The Rushes as a whole (Juncus and Luzula) form a group of plants that is generally despised, except for weaving into mats, and, in other days, for providing wicks for rush-lights. We have in the one genus cylindric, in the other flattened grass-like, leaves, and inconspicuous flowers of green or brown; and yet the evolutionists tell us on the evidence of those flowers that the rushes are descendants of a noble family - the lilies - who have in the struggle for existence taken to a less showy role in life, in order that that they might be included in the list of the surviving "fittest." The truth of this will be apparent if we take the flower of a present-day lily - a tulip or a tiger-lily will do - and compare it with this Vernal Wood-rush. We shall find every part of the lily reproduced in the rush-flower on a small scale, with the greatest economy of materials.

The Wood-rushes (Luzula) are all perennial plants. Their leaves are like the blades of soft grass, the edges fringed with long white silky hairs. The floral leaves (perianth) are six in number, in two series, and are chaffy in texture. Stamens six. The ovary is broad, narrowing to the summit, upon which is the style, ending in three long stigmas covered with minute raised points. The fruit is a one-celled, three-valved capsule, containing three seeds at the bottom. In L. vernalis the flowers are chestnut brown, with the perianth-segments shorter than the blunt-topped capsule, and pointed at the tips ; clustered in twos and threes and grouped in lax cymes. The radical leaves are broad ( inch), soft and sparingly hairy. Woods and shady places, flowering March to May. Other members of the genus are:

I. The Great Hairy Wood-rush (L. maxima) is much larger, the leaves sometimes half an inch broad and a foot long, sparsely hairy. Flowers paler, three or four clustered; cymes large, compound. Woods and heaths. May and June.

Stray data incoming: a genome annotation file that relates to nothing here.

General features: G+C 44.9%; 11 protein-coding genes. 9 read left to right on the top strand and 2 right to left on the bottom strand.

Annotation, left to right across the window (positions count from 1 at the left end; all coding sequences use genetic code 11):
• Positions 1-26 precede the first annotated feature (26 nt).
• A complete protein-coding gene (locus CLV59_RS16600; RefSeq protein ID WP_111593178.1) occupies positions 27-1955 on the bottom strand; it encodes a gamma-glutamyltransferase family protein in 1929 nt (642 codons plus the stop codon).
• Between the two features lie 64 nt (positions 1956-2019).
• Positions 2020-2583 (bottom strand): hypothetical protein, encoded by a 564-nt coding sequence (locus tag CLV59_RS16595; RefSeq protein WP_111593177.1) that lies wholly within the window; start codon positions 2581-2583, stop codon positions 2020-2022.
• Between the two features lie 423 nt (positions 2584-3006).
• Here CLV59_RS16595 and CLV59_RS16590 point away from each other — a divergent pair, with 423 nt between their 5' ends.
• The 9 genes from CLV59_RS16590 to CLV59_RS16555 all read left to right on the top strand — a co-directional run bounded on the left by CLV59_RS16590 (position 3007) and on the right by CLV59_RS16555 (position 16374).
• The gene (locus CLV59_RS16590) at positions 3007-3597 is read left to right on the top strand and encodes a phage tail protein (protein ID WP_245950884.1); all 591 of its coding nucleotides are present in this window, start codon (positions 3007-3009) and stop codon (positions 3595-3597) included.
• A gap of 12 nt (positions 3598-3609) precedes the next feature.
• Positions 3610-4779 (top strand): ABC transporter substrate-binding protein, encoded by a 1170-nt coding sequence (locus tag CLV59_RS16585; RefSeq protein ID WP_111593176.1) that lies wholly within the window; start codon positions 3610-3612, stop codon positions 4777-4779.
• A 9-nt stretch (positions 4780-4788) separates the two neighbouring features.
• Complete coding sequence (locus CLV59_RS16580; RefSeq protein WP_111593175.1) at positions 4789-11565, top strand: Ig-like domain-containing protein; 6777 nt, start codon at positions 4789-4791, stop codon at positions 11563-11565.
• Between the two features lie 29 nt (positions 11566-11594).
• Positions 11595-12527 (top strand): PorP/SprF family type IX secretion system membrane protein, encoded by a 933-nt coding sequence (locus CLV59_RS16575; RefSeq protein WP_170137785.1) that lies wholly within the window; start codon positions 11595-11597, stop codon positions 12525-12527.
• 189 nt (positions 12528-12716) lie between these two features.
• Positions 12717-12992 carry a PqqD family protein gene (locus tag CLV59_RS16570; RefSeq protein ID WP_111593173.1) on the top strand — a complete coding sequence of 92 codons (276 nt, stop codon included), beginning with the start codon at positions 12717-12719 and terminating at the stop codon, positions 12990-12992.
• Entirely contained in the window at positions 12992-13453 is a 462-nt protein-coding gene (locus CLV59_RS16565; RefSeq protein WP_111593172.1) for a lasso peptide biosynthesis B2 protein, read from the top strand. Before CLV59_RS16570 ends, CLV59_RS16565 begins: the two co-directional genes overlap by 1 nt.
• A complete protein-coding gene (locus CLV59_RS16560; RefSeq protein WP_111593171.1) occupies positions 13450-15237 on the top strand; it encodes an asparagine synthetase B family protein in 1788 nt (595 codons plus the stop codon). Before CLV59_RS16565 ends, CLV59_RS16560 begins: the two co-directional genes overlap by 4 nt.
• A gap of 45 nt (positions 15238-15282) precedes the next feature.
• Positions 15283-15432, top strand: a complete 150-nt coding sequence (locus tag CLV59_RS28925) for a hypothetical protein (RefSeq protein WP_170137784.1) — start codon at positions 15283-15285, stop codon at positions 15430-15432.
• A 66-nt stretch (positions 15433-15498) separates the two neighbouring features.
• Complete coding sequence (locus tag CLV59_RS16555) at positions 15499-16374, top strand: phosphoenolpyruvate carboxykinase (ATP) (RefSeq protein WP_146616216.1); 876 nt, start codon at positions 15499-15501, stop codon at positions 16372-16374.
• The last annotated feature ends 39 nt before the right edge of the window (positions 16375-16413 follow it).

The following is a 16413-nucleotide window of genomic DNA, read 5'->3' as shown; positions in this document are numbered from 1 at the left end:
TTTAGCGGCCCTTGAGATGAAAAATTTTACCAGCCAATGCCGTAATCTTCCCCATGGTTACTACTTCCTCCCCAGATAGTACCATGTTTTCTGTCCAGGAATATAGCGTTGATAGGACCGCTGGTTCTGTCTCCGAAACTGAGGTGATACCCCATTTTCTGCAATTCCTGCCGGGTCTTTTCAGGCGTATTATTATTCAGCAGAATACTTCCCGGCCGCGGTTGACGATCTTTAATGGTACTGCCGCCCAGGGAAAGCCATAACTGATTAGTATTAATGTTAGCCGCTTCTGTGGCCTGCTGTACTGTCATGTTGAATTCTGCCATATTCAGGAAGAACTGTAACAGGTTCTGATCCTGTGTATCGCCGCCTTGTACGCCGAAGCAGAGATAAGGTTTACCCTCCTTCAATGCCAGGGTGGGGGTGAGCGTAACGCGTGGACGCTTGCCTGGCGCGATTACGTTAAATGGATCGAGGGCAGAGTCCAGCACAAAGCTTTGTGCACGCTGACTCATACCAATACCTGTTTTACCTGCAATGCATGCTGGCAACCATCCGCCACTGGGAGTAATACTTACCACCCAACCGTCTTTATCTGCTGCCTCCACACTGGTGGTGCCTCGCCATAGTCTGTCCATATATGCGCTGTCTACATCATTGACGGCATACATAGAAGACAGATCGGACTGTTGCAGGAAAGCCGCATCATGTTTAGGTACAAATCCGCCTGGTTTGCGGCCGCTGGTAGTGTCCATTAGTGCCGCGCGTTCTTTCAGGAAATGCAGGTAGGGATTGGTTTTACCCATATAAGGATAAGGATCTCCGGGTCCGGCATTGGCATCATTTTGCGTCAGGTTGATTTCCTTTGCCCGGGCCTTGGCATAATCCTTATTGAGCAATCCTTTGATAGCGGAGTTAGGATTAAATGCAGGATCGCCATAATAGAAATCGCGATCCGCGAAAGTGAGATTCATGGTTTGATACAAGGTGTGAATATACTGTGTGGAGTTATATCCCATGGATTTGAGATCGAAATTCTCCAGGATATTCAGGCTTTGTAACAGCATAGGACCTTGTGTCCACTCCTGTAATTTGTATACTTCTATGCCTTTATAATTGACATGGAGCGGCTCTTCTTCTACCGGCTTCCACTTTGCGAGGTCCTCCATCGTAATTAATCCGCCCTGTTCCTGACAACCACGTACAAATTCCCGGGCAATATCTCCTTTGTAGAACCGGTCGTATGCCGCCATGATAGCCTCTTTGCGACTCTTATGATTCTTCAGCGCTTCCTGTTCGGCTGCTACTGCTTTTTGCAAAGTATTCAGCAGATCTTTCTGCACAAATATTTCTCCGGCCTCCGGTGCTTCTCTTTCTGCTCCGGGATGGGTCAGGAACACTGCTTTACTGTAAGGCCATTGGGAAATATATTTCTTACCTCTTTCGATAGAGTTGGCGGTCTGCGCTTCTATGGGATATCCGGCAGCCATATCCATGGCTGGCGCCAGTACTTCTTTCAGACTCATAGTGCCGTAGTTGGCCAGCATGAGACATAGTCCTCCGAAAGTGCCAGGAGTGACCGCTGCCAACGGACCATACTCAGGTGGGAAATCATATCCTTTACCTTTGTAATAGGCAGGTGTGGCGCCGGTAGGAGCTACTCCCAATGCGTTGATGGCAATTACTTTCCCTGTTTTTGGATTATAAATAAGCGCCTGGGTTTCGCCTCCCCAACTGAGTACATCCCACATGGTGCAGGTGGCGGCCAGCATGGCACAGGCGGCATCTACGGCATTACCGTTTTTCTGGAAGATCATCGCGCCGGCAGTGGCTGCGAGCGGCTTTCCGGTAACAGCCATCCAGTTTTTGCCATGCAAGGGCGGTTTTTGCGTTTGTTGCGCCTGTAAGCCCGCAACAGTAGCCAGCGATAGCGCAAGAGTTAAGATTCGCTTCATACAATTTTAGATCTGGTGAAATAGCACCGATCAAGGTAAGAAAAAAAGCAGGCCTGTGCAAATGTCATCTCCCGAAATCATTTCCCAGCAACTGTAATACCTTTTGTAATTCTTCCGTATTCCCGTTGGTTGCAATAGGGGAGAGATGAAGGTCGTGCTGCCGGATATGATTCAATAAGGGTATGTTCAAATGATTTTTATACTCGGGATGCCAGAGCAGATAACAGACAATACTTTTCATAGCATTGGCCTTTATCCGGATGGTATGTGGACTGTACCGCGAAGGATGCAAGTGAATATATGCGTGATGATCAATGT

II. Narrow-leaved Wood-rush (L. forsteri). Similar to L. vernalis, but more slender and taller. Capsule pointed. Shady places on chalk or gravel, not farther north than South Wales and Oxford. April to June.

Broad leaved Woodrush.

Broad-leaved Woodrush.

Luzula vernalis. - Junceae. III. Field Wood-rush (L. campestris). Rootstock creeping. Leaves very hairy. Perianth segments longer than the broad rounded and spiked capsule. Flowers in dense clusters of three or four, in short cymes. Heaths and pastures. April to June.

IV. Spiked Mountain Wood-rush (L. spicata). This and the next are purely mountain species, restricted to an altitude of one to over four thousand feet for spicata, and from three to over four thousand for arcuata. The leaves are narrow, leathery, and the hairiness is confined to the lower end. Flowers smaller than the silvery, chaffy, awned scales (bracteoles) below them. The perianth segments end in awns, and are longer than the abruptly-pointed capsule. The cymes are densely flowered, drooping and spike-like. Flowers in July.

V. Curved Mountain Wood-rush (L. arcuata). The smallest, rarest, and most distinct of our native species. The stems do not exceed about 4 inches, and are proportionately stout. Rootstock creeping. Leaves short, narrow, leathery, slightly hairy. Flowers dark brown, three to five in a cluster, in lax cymes ; the perianth segments extended into a point. Bracteoles pointed, not awned, not silvery. Mountains in Scotland only. July.